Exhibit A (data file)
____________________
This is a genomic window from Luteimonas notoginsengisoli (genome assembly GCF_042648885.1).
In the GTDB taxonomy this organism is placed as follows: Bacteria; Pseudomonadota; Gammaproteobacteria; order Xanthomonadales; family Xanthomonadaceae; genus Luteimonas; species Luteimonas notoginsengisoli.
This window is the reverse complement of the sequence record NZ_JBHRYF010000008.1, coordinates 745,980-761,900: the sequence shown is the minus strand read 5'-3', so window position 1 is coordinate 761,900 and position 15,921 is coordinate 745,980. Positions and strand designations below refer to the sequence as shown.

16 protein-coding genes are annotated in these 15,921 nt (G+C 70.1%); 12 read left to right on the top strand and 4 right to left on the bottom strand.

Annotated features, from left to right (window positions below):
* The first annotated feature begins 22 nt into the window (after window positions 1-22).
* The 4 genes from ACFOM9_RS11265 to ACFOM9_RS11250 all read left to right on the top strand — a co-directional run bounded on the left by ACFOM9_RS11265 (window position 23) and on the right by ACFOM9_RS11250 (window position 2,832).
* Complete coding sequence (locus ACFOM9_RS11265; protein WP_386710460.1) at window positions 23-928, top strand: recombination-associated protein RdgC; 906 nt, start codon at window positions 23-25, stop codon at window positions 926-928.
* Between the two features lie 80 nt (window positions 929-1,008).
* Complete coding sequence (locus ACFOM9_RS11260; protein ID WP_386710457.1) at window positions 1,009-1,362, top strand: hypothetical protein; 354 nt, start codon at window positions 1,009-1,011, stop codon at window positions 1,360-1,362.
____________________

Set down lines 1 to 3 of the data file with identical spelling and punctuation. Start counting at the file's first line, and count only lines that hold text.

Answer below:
This is a genomic window from Luteimonas notoginsengisoli (genome assembly GCF_042648885.1).
In the GTDB taxonomy this organism is placed as follows: Bacteria; Pseudomonadota; Gammaproteobacteria; order Xanthomonadales; family Xanthomonadaceae; genus Luteimonas; species Luteimonas notoginsengisoli.
This window is the reverse complement of the sequence record NZ_JBHRYF010000008.1, coordinates 745,980-761,900: the sequence shown is the minus strand read 5'-3', so window position 1 is coordinate 761,900 and position 15,921 is coordinate 745,980. Positions and strand designations below refer to the sequence as shown.